However, we know that not everybody follows such rules that are taught by the Buddha. Wife beating is quite rampant in many societies and Tibetan society is no different. Women have come a long way campaigning for equal rights and owing to education, women are far less dependent on men. This has helped levelling the power balance and women can no more be treated like house maids or baby making machines anymore. Even so, there is a long way to go before women can be really free from abuse. One example is the rape of Peng Shuai, an internationally known Chinese Tennis player by the ex-Vice President Zhang Gaoli of the CCP. If internationally renowned women can be raped by powerful men, it goes without saying that thousands of women still face assault, rape, intimidation and harassment at the hands of lusty men. In India not a day passes by without a rape including children as young as four or five years! Its just unimaginable how some men are so depraved to commit such shameful acts against children!
    Among the Tibetan exiles, there have been rapes and even murder of girls despite the fact that the Dalai Lama has been in the forefront of giving teachings every year around the world and especially in Dharamsala. Thanks to HH The Dalai Lama, we can safely assume, our community is more compassionate than other communities. Even so, bad things happen and we do hear such shocking news as the murder of a Swiss born Tibetan girl by a Tibetan born in India who is believed to be living in France. It’s unbelievable that a fellow Tibetan can commit such heinous crime against one of our own. It’s heart breaking to hear such terrible things.
    Therefore, Tibetan men must learn to respect women. We must discard long held beliefs of looking down on women and treating them shabbily. Through the teachings of the Buddha and HH The Dalai Lama, Tibetans must do better than any other community.
    One important aspect is educating our young people to respect each other. But the most important for Tibetans Buddhists is to follow the Buddha’s message of compassion to all beings. This should help to show compassion to ones wife or partner and never raise their hands on their life partners. The belief in karma should also help them to refrain from harming ones loved ones – be it ones spouse or other women.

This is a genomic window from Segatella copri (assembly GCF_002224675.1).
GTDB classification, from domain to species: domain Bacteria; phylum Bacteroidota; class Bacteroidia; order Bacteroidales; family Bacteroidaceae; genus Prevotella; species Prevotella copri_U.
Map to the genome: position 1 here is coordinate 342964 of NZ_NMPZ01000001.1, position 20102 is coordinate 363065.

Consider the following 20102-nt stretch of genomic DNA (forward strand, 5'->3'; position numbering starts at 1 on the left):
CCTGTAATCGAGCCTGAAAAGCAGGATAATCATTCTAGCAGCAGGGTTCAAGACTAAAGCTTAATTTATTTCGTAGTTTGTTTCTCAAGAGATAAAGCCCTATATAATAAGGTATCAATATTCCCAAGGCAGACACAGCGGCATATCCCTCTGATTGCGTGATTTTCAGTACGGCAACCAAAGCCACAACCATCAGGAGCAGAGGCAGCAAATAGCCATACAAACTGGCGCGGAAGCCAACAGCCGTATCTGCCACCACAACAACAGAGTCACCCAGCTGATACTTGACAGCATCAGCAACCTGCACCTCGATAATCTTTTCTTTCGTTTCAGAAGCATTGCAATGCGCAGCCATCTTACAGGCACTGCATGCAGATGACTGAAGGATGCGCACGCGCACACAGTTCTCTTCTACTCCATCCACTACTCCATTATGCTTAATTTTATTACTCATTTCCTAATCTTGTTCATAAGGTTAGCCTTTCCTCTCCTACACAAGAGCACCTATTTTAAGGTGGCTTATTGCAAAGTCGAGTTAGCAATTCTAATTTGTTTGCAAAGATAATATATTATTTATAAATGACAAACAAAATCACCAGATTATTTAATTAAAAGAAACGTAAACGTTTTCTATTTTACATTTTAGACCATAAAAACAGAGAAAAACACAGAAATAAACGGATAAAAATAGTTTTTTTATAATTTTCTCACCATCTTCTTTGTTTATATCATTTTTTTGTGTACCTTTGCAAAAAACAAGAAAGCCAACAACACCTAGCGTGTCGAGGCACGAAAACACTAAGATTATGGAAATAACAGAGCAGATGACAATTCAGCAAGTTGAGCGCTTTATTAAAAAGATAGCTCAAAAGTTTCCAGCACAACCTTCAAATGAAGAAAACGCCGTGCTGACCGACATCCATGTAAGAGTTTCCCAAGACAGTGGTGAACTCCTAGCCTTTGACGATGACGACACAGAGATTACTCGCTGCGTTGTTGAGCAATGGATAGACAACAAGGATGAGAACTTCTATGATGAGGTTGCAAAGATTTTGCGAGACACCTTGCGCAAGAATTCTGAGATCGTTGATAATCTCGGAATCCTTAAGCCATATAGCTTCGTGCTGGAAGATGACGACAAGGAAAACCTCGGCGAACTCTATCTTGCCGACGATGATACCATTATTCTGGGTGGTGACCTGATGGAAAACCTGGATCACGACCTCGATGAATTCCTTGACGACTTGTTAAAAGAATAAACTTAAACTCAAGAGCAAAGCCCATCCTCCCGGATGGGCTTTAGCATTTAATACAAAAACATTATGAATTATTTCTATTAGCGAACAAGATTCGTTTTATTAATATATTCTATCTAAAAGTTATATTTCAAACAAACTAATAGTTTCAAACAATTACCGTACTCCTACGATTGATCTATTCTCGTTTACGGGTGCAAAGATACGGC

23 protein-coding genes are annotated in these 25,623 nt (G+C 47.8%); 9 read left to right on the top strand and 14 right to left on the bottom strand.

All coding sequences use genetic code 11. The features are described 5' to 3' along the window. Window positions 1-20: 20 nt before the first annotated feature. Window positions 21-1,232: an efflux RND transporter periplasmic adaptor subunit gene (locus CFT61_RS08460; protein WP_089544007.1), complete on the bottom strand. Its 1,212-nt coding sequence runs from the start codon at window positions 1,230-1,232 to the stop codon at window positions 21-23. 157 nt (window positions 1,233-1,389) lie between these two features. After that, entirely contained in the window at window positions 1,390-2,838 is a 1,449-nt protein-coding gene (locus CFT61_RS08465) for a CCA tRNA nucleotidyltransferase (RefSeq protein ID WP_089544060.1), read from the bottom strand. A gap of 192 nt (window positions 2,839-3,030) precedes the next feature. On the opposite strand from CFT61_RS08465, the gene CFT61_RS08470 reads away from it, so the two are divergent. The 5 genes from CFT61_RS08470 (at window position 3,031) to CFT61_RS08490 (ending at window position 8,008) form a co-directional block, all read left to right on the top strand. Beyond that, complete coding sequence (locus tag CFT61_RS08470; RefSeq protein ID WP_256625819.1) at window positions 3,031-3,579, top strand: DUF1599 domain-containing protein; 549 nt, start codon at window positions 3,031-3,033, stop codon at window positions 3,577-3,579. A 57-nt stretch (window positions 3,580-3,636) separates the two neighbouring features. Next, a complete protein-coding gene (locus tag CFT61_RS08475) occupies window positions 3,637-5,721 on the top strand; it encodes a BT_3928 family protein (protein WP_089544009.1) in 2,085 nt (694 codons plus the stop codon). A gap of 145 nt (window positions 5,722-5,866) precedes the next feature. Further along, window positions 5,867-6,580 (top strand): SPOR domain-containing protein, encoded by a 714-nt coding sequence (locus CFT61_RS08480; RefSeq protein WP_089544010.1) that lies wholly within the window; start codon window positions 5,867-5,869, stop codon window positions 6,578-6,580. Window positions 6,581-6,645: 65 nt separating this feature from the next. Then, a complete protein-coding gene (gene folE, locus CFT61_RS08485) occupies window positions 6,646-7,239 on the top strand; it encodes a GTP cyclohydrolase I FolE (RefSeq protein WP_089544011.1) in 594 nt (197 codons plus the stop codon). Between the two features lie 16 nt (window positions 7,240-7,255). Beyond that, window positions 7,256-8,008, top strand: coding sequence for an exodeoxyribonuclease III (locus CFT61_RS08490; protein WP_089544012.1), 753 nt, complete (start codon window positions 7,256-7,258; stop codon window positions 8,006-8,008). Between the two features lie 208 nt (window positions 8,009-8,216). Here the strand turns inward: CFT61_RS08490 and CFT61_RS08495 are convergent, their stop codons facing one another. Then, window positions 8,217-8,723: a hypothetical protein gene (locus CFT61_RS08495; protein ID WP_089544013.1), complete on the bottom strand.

For all Tibetan sisters and brothers, I have one request. Since, we have lost our country and are struggling to retain our identity, please make sure you guys marry a Tibetan as your life partner. This is very important because if we dilute our population, the children of such mixed marriage will lose the Tibetan identity. I know some mixed marriage children are die hard Tibetans but by and large, they will not inherit the knowledge, habits and language of their Tibetan parents and will lose them. Most importantly, they will lose their religion. Since, religion is a rather problematic issue, the children will find it hard which religion they should follow since the parents will try to push their own religion on the kids. Often, they become religious mongrels.
    In the case of marrying Muslims, the women being the weaker party is forced to convert to Islam. These are extremely contentious issues and no Tibetan women should throw away their peaceful and compassionate religion for the pleasure of one life time. Marrying our own kind with similar cultural and religious back ground is a much healthier, safer and reliable prospect than a foreigner with complete different upbringing. So, if my words ring true, keep it in your mind when you are considering your nuptial bliss.